This week, Japan’s highest court dismissed a man’s demand that internet search results of his arrest in a child prostitution case be removed under the right to be forgotten.
The court concluded that search results are speech. As one report put it:
The court said Google search results, though generated by machine, are a form of speech, and restricting the results could be seen as a restriction on speech. It said requests for removing results should be considered on a case-by-case basis, weighing the significance of the information and the merits of having it available to the public versus the reputational damage suffered by the plaintiff.
Since speech is involved in search results, requests for deletion face a high burden. Deletion “can be allowed only when the value of privacy protection significantly outweighs that of information disclosure.” As Google noted, this phrasing sets up a balancing test in which “any decision to delete information from search results should prioritize the public’s right to information.”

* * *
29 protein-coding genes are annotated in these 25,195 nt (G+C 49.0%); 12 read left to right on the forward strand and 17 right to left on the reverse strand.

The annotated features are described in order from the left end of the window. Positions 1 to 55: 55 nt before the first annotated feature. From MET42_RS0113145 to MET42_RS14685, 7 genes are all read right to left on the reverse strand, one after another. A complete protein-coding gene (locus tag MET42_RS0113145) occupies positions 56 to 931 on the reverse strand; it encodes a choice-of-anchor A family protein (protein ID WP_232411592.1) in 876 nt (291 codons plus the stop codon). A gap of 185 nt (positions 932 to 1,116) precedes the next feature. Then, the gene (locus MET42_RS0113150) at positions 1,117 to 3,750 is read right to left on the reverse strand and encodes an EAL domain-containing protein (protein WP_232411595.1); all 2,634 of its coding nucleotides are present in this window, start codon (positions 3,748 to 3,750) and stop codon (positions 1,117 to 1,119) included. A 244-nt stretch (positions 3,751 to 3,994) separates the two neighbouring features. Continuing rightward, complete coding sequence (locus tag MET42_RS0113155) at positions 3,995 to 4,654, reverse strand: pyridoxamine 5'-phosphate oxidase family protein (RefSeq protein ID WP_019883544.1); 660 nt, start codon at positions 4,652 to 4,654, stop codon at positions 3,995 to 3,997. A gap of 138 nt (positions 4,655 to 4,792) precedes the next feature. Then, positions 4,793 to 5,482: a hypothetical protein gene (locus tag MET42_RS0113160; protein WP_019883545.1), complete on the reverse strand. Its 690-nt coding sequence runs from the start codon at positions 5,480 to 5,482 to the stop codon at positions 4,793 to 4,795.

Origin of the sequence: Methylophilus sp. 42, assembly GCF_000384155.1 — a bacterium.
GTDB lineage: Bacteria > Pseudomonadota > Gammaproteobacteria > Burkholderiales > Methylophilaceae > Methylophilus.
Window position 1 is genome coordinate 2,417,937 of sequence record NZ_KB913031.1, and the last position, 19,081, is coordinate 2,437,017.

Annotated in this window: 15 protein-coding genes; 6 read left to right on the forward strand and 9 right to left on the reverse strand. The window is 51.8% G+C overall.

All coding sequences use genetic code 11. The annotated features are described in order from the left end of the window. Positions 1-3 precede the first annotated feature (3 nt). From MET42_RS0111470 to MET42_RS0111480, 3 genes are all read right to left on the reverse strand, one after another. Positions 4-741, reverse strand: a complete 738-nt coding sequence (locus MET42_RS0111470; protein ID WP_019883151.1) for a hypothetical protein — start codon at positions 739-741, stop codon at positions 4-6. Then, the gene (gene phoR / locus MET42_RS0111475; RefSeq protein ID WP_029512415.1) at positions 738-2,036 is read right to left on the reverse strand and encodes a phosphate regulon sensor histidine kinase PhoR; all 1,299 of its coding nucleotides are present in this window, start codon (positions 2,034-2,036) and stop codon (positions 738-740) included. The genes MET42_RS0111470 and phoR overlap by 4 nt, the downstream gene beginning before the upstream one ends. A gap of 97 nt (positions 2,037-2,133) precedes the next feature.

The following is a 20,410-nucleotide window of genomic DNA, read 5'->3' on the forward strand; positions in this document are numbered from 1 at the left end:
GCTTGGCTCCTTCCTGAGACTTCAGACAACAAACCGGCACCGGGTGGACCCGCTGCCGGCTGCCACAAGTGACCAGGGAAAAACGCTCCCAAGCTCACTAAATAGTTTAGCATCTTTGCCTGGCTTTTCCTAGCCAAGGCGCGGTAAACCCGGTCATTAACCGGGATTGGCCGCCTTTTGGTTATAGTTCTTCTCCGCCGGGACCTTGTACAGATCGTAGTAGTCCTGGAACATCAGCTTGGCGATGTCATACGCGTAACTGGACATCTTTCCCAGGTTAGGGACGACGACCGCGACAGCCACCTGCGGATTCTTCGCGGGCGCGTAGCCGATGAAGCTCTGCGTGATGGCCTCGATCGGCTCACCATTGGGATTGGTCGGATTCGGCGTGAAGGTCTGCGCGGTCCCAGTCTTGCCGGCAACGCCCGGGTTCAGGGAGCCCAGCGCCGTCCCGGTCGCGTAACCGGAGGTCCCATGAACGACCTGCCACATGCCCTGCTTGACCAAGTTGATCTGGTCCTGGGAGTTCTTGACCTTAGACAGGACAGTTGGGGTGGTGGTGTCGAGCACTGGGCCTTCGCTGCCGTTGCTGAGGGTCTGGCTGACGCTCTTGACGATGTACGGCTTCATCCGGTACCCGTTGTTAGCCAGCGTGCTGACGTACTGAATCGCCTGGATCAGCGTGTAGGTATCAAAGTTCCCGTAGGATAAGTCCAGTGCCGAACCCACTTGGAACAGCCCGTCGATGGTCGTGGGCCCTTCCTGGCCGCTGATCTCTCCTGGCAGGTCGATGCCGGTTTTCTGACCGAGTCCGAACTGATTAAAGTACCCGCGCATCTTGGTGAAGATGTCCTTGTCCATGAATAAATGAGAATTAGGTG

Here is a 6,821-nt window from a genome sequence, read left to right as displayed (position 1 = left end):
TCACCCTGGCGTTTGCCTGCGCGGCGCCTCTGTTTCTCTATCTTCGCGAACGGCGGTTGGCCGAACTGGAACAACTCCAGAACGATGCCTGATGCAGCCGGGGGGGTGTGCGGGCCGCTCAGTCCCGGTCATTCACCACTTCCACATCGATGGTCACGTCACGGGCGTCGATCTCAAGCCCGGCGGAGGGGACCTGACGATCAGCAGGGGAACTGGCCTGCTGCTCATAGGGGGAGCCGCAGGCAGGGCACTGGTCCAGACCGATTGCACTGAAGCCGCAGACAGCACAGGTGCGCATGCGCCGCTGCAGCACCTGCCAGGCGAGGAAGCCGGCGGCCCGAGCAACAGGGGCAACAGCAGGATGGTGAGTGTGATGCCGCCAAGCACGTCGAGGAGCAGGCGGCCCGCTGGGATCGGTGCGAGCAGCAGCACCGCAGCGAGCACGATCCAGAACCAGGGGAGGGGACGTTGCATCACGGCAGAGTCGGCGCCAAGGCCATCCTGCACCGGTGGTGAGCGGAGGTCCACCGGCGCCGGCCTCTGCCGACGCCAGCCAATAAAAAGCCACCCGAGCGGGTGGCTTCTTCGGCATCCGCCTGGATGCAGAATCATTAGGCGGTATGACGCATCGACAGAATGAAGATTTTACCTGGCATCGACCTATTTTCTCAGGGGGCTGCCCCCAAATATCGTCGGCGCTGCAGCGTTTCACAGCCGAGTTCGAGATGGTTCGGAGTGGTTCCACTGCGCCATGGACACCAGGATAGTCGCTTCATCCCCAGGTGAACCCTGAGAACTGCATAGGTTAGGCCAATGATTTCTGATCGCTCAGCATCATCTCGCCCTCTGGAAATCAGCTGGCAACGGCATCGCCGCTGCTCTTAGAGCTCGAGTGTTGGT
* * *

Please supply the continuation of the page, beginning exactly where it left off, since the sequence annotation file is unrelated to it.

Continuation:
These are difficult and complex questions that involve careful balancing of rights and interests. In this case, the court ruled that search results should not be deleted because the arrest on child prostitution charges is “subject to society’s strong disapproval and is a matter in the public’s interest.”
The court did not provide plaintiffs with an unambiguous right to be forgotten such as exists in Europe. It did, however, allow people to bring cases seeking to require search engines to delete search results. The good news for free speech is that plaintiffs need to show substantial harm in order to overcome the presumption in favor of providing search results.